View Full Version : Die Antwoord - Zef Side

02-08-2010, 12:06 PM




What is Die Antwoord?

Article By: Candace Whitehead
Mon, 08 Feb 2010 14:19
The Internet is all abuzz with a smoking-hot new act… and this time they're South African.
Die Antwoord, a three-piece rap-rave outfit consisting of Ninja, Yo-landi Vi$$er and DJ Hi-Tek, started performing around a year ago and made their first appearance at RAMFest in February 2009.
But these humble origins have all but disappeared thanks to the magic that is YouTube and the rest of the "interwebs".
Their self-styled "zef" rap has raised more than a few eyebrows among conservative Afrikaners — and watching their music videos, it's not hard to see why.
The trio take on a "white-trash" persona, looking like they fell straight out of the 1990s. Their questionable fashion, foul language, dodgy lyrics ("Wat kyk jy? Fokol. Wat kyk jy? Poes. Wat kyk jy? Fok jou. Wat kyk jy? Jou naai") and overt sexuality make for some uncomfortable viewing moments — but their show is irresistible. (As a friend of mine put it: It's like a car accident — you can't help but stare).
And the fans are responding to it. Die Antwoord was featured on blog www.boingboing.net in early February, and within three days Die Antwoord's website (http://www.dieantwoord.com/) — which is streaming their album — had crashed.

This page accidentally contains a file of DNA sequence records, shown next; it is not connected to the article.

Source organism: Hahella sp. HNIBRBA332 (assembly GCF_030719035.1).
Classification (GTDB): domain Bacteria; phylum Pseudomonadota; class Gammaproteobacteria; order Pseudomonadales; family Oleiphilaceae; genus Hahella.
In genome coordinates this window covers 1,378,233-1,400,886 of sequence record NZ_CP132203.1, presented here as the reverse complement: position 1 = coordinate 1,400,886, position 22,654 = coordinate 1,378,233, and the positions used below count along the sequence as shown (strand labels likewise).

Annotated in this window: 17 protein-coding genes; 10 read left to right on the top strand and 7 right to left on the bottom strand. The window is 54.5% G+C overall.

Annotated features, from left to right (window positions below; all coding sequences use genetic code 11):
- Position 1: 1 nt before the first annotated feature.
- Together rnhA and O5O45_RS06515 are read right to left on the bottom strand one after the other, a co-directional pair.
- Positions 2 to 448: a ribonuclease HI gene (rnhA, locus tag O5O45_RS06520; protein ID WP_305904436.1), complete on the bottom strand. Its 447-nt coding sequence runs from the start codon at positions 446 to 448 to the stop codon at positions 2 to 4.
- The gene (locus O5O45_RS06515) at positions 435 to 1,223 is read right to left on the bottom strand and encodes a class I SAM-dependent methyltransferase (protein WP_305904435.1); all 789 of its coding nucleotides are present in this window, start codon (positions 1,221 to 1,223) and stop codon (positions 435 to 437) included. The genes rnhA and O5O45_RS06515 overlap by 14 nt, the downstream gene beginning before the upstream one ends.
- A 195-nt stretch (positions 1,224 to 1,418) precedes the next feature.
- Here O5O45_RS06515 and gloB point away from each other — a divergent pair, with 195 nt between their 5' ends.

Their 'Zef Side' music video on YouTube has earned over 300,000 views, and their Facebook group has ballooned inside to reach almost 15,000 fans.
Frontman Ninja — who used to head up hip-hop outfit Max Normal — has immersed himself in the gangster culture and language of the Cape Flats and created an undeniably unique and multicultural project.
This gangster link has drawn inevitable comparisons on Twitter to white rapper Eminem, and Yo-landi has garnered praise for her stunning vocals and edgy rapping — being placed in the same model as artists such as Peaches.
The group describes their music as "rap-rave next level sh*t", and they manage to mix in massive amounts of varying South African cultures. As Ninja himself said in an interview "Whites, coloureds, English, Afrikaans, Xhosa, Zulu, watookal — I'm like all these different things, all these different people, f***ed into one person."
And their project certainly reflects that.